While much of our work at Career Horizons involves helping folks who are actively in transition, and between jobs, we remain just as committed to helping professionals manage their careers effectively on an ongoing basis.  In fact, we routinely advise some of our alumni on the steps necessary to ensure they maintain peak marketability and enjoy a steady stream of employment options, going forward.

Along these lines, we’d offer five tips for those working (or soon-to-be-working) professionals who are seeking to develop more effective “career management habits” and inoculate themselves as much as possible against future periods of unemployment:

1.  Each month, make a point to have lunch with someone in a position to hire you (I’ll confess, I stole this tip from a business acquaintance, but it’s a great one, nonetheless!)

2.  Keep your profiles fully updated on LinkedIn, Zoominfo, TheLadders, and any other job boards or social networking websites that recruiters use to find “passive” candidates in your field; also, while maintaining a fully-updated resume at all times is probably overkill, at least keep a running list of your key projects/accomplishments so that you can update your resume in a hurry if the need arises

3.  Once per quarter, jump on Indeed.com and review a representative slate of job opportunities related to your industry and professional field; pay attention to any skills, keywords, and qualifications you uncover that you don’t fully understand or have direct experience in, since these might signal important “knowledge gaps” you’ll want to address in order to stay marketable to future employers

4.  Make a concerted effort to build a professional reputation (and contact network) for yourself outside of your current company; if you fall back into the trap of allowing all of your relationships to be internally-focused, and never build bridges for yourself outside of the office, you’ll be at considerable risk should a sudden career setback or downsizing event occur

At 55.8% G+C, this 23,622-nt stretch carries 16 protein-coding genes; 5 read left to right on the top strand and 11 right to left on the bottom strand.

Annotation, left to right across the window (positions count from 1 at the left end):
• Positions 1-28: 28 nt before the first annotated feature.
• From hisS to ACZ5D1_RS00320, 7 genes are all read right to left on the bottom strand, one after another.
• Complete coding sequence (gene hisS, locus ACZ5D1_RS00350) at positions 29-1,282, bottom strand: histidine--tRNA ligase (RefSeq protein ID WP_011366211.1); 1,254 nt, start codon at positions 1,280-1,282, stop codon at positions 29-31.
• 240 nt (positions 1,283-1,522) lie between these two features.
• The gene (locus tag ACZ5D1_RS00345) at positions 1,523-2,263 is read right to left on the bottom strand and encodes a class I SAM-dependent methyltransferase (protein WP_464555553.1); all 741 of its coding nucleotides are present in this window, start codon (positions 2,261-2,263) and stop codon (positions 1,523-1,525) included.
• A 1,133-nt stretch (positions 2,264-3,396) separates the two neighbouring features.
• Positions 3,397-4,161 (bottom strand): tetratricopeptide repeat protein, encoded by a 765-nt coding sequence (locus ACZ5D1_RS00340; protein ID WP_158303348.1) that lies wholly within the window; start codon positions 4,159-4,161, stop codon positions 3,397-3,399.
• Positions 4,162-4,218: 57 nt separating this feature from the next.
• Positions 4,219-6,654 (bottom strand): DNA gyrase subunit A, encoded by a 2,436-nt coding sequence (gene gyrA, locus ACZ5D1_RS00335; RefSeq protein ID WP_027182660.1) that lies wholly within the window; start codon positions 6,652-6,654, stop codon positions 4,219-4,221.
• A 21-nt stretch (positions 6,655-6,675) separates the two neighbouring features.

5.  Last but not least, practice good karma; in other words, do as many favors for people as possible while you’re in position to do so, since the more you “pay it forward” and build up good will among those around you, the more you’ll be able to withdraw from this bank of social capital when the time comes that you, yourself, require some assistance

Bonus 6th Point:

6.  After penning the five points above, a former client of ours shared an innovative step he’s taken in his own career to improve his long-term networking and career management efforts; he used the LinkedIn system to locate and reach out to a number of his professional peers around the country who work in his same specialized field (software licensing management), and then he organized these folks into a “virtual peer group” to share ideas, tips, and topical information; now THAT’S a great example of smart, creative thinking and how to practice proactive career management in the 21st Century!